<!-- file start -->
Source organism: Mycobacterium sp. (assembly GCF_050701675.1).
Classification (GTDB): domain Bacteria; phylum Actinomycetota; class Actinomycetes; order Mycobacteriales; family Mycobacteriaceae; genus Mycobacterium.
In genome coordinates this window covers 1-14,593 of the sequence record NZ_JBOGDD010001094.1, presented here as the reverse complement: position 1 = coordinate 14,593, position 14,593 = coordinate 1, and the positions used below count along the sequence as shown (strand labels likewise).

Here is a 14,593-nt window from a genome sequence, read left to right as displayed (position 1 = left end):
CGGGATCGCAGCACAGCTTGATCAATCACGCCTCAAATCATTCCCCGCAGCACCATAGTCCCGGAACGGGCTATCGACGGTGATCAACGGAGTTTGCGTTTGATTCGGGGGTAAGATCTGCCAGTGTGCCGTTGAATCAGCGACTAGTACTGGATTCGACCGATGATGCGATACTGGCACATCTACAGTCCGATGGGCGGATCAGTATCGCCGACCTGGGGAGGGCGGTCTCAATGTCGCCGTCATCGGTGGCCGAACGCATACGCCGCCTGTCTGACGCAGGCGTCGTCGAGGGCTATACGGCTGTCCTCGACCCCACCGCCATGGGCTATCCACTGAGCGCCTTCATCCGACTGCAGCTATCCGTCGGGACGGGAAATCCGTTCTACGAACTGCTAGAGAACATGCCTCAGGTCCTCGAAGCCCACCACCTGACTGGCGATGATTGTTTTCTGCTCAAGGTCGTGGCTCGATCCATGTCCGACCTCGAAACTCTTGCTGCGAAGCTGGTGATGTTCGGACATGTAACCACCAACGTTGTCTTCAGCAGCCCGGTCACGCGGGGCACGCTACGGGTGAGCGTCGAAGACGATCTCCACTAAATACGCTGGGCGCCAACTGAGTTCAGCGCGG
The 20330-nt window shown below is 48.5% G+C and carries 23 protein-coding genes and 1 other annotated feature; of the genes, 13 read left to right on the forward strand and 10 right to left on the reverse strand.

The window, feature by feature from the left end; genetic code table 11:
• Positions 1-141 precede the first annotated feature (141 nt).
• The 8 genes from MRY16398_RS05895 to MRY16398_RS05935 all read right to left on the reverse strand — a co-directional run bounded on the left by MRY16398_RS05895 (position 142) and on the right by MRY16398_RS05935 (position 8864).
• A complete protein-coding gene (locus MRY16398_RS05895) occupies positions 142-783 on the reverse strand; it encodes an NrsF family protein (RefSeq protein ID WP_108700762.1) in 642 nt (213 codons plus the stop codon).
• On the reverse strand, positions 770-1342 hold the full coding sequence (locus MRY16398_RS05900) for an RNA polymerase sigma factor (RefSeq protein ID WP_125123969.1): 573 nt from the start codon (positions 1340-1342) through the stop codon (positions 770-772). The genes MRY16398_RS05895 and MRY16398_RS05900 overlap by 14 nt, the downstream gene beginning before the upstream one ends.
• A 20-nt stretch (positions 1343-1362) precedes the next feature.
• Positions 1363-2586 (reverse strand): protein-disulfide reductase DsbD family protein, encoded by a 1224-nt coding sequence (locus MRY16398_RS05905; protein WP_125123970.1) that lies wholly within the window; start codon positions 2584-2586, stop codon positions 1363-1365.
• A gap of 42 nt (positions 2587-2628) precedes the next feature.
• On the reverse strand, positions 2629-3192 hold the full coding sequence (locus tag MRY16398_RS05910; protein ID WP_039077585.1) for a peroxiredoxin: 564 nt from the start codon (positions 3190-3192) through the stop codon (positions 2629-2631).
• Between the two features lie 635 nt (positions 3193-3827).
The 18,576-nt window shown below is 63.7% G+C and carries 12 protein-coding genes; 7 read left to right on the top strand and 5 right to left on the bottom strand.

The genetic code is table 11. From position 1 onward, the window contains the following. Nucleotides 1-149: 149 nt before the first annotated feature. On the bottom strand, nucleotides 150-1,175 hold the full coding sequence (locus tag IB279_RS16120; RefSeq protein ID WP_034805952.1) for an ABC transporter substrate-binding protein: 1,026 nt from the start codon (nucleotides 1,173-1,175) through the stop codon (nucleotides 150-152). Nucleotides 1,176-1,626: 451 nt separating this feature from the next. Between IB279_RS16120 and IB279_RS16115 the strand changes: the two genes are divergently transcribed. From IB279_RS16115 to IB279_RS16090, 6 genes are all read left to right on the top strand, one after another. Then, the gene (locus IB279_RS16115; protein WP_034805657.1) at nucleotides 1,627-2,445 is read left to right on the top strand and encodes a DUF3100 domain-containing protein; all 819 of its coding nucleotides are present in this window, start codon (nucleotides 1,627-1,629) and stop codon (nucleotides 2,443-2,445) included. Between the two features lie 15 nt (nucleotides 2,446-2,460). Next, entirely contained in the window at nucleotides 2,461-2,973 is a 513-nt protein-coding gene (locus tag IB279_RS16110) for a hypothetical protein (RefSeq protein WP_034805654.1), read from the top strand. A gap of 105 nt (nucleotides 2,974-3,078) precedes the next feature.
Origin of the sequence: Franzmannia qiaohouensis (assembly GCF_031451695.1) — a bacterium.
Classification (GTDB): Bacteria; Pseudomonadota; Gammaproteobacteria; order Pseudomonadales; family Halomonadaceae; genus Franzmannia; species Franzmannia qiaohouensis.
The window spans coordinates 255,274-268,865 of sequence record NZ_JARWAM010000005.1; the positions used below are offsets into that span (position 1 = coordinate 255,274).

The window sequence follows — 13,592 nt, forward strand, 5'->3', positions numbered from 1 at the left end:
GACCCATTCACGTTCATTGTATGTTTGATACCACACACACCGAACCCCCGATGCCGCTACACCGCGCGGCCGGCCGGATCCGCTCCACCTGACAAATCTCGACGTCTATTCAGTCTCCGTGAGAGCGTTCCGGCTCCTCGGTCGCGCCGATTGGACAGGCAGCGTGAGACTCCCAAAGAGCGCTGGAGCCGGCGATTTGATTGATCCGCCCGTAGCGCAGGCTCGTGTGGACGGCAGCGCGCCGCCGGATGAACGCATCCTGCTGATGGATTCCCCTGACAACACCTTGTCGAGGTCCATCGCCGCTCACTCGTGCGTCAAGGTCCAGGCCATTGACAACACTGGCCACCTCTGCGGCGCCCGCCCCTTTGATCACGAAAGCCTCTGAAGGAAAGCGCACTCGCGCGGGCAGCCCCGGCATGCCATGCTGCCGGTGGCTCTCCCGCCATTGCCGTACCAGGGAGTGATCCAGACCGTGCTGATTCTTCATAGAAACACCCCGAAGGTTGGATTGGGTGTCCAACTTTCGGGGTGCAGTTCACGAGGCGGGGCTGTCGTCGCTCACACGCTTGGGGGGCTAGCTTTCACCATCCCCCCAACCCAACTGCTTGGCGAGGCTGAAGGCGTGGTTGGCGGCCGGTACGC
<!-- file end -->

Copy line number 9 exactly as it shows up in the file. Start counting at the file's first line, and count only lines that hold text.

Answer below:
• The 8 genes from MRY16398_RS05895 to MRY16398_RS05935 all read right to left on the reverse strand — a co-directional run bounded on the left by MRY16398_RS05895 (position 142) and on the right by MRY16398_RS05935 (position 8864).